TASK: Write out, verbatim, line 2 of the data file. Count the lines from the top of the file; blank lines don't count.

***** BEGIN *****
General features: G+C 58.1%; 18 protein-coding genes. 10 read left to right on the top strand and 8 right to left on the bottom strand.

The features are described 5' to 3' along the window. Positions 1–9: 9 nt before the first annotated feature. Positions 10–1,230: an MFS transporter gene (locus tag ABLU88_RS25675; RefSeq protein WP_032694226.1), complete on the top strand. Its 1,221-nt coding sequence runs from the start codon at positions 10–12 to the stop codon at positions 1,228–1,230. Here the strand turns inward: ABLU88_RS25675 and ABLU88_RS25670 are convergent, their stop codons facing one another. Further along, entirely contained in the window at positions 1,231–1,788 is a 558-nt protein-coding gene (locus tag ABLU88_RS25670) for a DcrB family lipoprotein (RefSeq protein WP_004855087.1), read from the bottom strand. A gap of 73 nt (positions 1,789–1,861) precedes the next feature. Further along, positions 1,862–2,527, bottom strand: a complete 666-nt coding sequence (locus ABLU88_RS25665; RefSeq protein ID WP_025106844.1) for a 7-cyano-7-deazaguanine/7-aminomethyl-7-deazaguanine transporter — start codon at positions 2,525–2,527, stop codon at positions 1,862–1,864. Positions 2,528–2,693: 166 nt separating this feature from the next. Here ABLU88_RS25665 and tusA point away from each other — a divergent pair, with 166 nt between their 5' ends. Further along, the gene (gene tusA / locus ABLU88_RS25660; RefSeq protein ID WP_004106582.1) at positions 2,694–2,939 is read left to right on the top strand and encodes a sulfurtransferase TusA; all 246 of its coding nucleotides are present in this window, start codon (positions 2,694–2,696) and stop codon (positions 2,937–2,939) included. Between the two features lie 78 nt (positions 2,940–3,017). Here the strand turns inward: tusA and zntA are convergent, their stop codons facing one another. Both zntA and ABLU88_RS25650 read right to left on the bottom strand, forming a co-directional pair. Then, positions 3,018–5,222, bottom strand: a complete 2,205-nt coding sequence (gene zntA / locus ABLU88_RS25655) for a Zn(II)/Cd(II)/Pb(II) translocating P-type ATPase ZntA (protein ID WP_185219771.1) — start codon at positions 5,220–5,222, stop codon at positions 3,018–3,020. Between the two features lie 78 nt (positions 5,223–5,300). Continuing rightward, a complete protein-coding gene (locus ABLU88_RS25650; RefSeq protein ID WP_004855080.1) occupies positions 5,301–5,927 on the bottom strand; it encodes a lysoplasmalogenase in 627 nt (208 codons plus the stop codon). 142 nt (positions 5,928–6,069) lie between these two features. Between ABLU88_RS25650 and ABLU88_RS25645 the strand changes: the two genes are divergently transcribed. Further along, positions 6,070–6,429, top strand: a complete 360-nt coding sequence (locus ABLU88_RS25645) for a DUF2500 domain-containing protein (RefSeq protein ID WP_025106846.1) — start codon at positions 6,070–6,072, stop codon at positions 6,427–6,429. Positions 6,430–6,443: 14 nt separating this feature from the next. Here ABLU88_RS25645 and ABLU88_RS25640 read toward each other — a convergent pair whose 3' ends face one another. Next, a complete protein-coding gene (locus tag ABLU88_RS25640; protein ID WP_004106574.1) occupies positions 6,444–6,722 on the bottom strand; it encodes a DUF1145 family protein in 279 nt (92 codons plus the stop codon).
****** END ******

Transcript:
The features are described 5' to 3' along the window. Positions 1–9: 9 nt before the first annotated feature. Positions 10–1,230: an MFS transporter gene (locus tag ABLU88_RS25675; RefSeq protein WP_032694226.1), complete on the top strand. Its 1,221-nt coding sequence runs from the start codon at positions 10–12 to the stop codon at positions 1,228–1,230. Here the strand turns inward: ABLU88_RS25675 and ABLU88_RS25670 are convergent, their stop codons facing one another. Further along, entirely contained in the window at positions 1,231–1,788 is a 558-nt protein-coding gene (locus tag ABLU88_RS25670) for a DcrB family lipoprotein (RefSeq protein WP_004855087.1), read from the bottom strand. A gap of 73 nt (positions 1,789–1,861) precedes the next feature. Further along, positions 1,862–2,527, bottom strand: a complete 666-nt coding sequence (locus ABLU88_RS25665; RefSeq protein ID WP_025106844.1) for a 7-cyano-7-deazaguanine/7-aminomethyl-7-deazaguanine transporter — start codon at positions 2,525–2,527, stop codon at positions 1,862–1,864. Positions 2,528–2,693: 166 nt separating this feature from the next. Here ABLU88_RS25665 and tusA point away from each other — a divergent pair, with 166 nt between their 5' ends. Further along, the gene (gene tusA / locus ABLU88_RS25660; RefSeq protein ID WP_004106582.1) at positions 2,694–2,939 is read left to right on the top strand and encodes a sulfurtransferase TusA; all 246 of its coding nucleotides are present in this window, start codon (positions 2,694–2,696) and stop codon (positions 2,937–2,939) included. Between the two features lie 78 nt (positions 2,940–3,017). Here the strand turns inward: tusA and zntA are convergent, their stop codons facing one another. Both zntA and ABLU88_RS25650 read right to left on the bottom strand, forming a co-directional pair. Then, positions 3,018–5,222, bottom strand: a complete 2,205-nt coding sequence (gene zntA / locus ABLU88_RS25655) for a Zn(II)/Cd(II)/Pb(II) translocating P-type ATPase ZntA (protein ID WP_185219771.1) — start codon at positions 5,220–5,222, stop codon at positions 3,018–3,020. Between the two features lie 78 nt (positions 5,223–5,300). Continuing rightward, a complete protein-coding gene (locus ABLU88_RS25650; RefSeq protein ID WP_004855080.1) occupies positions 5,301–5,927 on the bottom strand; it encodes a lysoplasmalogenase in 627 nt (208 codons plus the stop codon). 142 nt (positions 5,928–6,069) lie between these two features. Between ABLU88_RS25650 and ABLU88_RS25645 the strand changes: the two genes are divergently transcribed. Further along, positions 6,070–6,429, top strand: a complete 360-nt coding sequence (locus ABLU88_RS25645) for a DUF2500 domain-containing protein (RefSeq protein ID WP_025106846.1) — start codon at positions 6,070–6,072, stop codon at positions 6,427–6,429. Positions 6,430–6,443: 14 nt separating this feature from the next. Here ABLU88_RS25645 and ABLU88_RS25640 read toward each other — a convergent pair whose 3' ends face one another. Next, a complete protein-coding gene (locus tag ABLU88_RS25640; protein ID WP_004106574.1) occupies positions 6,444–6,722 on the bottom strand; it encodes a DUF1145 family protein in 279 nt (92 codons plus the stop codon).